I’m sure I’d make a fabulous anything more or less... Roller derby queen, Magician, chef, secretary, senator, professor of law, truck driver, limo driver, hedge fund manager (whatever the hell that is), lemon picker, bicycle mechanic, commercial producer, sign creator, sign holder, actress, waitress, psychologist, agent of some variety, inventor of flavors, film director, kindergarten teacher, gardener, farmer, seamstress, plow-woman, forger, professional soccer player, amateur harpist, vegas dealer, reno dealer, accountant, salsa instructor, pilot, sheep skinner, designer of boots, translator of languages that I’d be endlessly willing to learn...I work. Don’t get me wrong. I work everyday. I smooth the surface of ice, which, for those who don’t know is water with all its molecules slowed way down. I make its surface smooth by driving over it in a giant machine. I drive a zamboni across the patterns made by circling blades and clear the slate. Everything is icy eventually, when it slows down enough. I cross out the lines made by the meantime, the incidentals of our largely circular motions.
“Carey!” yelled my boss, who everyone called Silver on account of his hair, over the loud sound of the engine. Everyone called me Carey instead of Carolina. I spelled it like a boy would because I don’t like the look of two consecutive r’s.
I cut the engine.
“Ever been bit by a kangaroo?”
I started the engine again. He liked to interrupt my work with needless questions, generally related to which animals I had or had not been bitten by. I once, after no few beers, told my coworkers a story about being bitten by a lama. They all thought I was talking about an animal, a llama, which is spelled with a double l, a fact that unfortunately is indistinguishable through verbal language. Truth be told I was bitten by a person lama, like the dalai, though not specifically him. I didn’t correct their misapprehension.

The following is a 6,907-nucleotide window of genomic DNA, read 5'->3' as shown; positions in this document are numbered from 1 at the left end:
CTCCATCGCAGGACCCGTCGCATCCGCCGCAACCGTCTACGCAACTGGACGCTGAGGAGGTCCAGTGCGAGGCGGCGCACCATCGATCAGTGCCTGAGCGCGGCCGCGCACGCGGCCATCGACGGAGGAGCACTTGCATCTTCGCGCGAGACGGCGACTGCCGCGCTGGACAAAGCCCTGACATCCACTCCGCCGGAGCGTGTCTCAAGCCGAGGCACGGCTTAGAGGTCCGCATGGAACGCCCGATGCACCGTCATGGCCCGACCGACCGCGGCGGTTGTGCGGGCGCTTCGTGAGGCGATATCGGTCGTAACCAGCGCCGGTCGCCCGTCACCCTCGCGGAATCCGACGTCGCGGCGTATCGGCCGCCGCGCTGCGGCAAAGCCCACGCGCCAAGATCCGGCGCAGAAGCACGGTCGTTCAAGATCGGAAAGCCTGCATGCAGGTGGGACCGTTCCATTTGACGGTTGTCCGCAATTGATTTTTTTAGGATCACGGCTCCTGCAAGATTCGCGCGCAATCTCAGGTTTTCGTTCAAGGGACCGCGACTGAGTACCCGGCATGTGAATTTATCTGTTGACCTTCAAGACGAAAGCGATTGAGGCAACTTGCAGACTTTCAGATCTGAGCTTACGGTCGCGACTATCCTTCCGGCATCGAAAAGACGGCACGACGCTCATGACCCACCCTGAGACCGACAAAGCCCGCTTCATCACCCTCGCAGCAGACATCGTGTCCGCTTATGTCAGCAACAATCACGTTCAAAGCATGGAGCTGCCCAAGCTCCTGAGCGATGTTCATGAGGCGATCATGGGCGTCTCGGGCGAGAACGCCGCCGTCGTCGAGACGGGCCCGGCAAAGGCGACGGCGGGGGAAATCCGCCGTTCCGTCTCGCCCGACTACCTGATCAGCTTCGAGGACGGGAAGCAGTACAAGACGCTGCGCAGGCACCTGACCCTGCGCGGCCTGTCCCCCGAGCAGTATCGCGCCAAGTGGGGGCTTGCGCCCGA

What happened was, I was walking down the road in my little town of Rolling Meadows. I was walking to work, because I don’t drive. I like to walk long distances. I like the feel of my feet on concrete and the thick gray smell of the Chicagoland air. I like birds. There are crows everywhere here. They say crows can talk, which seems obvious, but I’ve never heard one speak English. They have their own squawky language. So, I told them the story much in the way I’ve been telling you, and it is about here that they interrupted me. And by the way, no, I have not been bitten by a crow.
“Jesus H, Carey, get to the point!” My boss, Silver, he doesn’t like meanderings, which strikes me as odd for someone who owns an ice skating rink, or lives on a planet for that matter. When he’s frustrated, which he was just then, his eyes flutter like a butterfly’s wings. “No one cares about your frigg’n walk to work.”
So I skipped the part about the way the wind sounded and the magenta sheen on the fresh little oil slick and the way the texture of the leaves in the park looked like an alligator’s skin in the distance. Did you know they make boots out of Alligator’s skin? That strikes me as odd, but I suppose if people do it, there must be a reason, no?
“So where did the llama come from?”
“This ain’t the Andes, Carey.” His eyes were extra fluttery. “There aren’t just llama’s walking down the road.”
“There was at least one lama walking down that road that day.”
“And it bit you?”
“He bit me.”
“How do you know it was a he?”
“I could just tell.” I thought it was strange that he would wonder how I would know the difference between a man and a woman. This was before I was aware of the single and double L dilemma. “He looked me in the eye. His jaw quivered. He took my hand, and he bit.”